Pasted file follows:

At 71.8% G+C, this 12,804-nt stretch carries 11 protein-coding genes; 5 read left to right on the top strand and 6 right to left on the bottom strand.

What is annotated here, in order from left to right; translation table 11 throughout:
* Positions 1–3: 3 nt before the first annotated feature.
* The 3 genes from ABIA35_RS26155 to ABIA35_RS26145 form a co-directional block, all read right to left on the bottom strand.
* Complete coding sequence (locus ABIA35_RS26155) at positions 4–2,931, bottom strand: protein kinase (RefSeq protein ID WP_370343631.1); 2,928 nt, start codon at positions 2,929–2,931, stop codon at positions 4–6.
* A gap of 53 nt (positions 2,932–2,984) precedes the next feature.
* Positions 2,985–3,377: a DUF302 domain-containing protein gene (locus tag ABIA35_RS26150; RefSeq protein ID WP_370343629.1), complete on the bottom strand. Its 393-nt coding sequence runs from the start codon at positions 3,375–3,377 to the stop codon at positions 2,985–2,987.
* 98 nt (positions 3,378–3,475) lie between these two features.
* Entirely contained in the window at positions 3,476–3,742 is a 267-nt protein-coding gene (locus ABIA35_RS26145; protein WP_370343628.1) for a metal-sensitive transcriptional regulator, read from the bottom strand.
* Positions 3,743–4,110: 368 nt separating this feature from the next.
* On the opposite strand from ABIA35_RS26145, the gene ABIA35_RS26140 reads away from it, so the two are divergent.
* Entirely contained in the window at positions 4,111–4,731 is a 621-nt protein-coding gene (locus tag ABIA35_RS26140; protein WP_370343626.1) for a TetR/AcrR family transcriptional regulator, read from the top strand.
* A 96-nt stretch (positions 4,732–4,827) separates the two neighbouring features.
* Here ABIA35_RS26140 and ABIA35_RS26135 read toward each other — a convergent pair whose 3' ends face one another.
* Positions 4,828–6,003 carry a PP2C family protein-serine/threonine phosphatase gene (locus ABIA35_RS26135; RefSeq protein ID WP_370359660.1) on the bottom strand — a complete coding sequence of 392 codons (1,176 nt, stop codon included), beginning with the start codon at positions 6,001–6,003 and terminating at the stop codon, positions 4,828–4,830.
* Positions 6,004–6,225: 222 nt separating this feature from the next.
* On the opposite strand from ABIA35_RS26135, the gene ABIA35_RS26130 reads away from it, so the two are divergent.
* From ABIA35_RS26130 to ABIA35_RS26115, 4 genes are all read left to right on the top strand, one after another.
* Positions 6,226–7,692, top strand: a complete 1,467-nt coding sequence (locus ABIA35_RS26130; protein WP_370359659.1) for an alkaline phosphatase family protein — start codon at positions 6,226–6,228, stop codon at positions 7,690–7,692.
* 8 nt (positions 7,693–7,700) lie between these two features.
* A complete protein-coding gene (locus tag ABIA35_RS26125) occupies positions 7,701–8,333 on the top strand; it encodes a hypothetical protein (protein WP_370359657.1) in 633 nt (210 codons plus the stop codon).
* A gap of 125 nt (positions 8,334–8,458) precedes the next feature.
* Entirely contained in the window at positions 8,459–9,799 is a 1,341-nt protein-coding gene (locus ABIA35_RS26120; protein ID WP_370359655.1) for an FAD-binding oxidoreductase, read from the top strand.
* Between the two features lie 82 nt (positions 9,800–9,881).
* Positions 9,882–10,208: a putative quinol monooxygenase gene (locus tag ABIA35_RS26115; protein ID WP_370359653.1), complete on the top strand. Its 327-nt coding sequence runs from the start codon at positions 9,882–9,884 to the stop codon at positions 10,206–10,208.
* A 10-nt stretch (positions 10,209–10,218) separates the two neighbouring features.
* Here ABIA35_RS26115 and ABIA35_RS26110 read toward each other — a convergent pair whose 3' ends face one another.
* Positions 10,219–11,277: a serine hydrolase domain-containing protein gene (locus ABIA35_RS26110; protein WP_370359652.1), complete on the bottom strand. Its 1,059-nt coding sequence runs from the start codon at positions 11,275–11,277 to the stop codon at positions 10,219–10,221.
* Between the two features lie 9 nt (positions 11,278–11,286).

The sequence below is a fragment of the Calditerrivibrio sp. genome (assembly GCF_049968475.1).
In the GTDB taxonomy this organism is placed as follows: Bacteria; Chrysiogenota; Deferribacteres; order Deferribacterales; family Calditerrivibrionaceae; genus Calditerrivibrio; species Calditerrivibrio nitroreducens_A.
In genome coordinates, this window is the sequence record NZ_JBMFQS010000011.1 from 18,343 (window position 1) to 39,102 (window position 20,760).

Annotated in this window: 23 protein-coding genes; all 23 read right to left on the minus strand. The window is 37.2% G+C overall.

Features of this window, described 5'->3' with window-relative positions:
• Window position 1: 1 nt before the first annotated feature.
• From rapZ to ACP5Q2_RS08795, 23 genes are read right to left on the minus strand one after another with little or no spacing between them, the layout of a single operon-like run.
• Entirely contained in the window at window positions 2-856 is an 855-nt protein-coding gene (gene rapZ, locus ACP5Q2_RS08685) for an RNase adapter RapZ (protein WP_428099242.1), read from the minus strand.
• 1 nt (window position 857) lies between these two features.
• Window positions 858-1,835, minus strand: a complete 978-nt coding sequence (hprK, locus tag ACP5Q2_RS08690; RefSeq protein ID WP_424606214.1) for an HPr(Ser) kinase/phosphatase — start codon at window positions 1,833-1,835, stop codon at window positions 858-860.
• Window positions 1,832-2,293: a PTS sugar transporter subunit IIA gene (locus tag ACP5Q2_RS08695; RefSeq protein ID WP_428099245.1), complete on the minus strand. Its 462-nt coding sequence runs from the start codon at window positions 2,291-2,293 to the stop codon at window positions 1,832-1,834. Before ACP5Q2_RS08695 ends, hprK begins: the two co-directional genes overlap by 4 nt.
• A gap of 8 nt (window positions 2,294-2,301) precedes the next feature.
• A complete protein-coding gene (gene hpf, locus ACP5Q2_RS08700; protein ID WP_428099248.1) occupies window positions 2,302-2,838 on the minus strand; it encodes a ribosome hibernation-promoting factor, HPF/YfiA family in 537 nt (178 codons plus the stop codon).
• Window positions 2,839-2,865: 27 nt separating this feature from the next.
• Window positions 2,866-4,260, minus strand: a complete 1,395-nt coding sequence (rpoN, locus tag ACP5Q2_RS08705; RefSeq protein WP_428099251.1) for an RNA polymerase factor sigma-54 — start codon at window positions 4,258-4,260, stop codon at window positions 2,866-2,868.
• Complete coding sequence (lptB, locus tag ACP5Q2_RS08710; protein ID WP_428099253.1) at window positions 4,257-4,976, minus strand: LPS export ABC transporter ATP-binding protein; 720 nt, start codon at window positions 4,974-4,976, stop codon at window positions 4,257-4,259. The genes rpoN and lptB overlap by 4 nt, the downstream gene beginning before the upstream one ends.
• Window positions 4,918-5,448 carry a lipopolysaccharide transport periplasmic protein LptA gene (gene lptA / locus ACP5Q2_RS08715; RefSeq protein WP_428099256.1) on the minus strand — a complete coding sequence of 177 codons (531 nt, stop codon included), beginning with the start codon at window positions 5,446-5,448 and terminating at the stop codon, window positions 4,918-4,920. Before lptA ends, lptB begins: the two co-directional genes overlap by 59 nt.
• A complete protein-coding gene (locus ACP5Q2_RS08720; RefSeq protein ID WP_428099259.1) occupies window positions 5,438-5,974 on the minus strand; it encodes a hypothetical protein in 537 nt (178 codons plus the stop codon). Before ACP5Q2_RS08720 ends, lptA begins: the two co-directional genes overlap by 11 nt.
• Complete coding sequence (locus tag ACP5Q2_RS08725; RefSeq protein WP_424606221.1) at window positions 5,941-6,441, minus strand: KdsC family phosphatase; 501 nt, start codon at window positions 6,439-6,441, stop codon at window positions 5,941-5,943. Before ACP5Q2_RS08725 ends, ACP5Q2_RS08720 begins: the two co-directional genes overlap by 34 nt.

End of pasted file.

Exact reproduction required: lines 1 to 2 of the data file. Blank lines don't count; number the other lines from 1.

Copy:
At 71.8% G+C, this 12,804-nt stretch carries 11 protein-coding genes; 5 read left to right on the top strand and 6 right to left on the bottom strand.

What is annotated here, in order from left to right; translation table 11 throughout: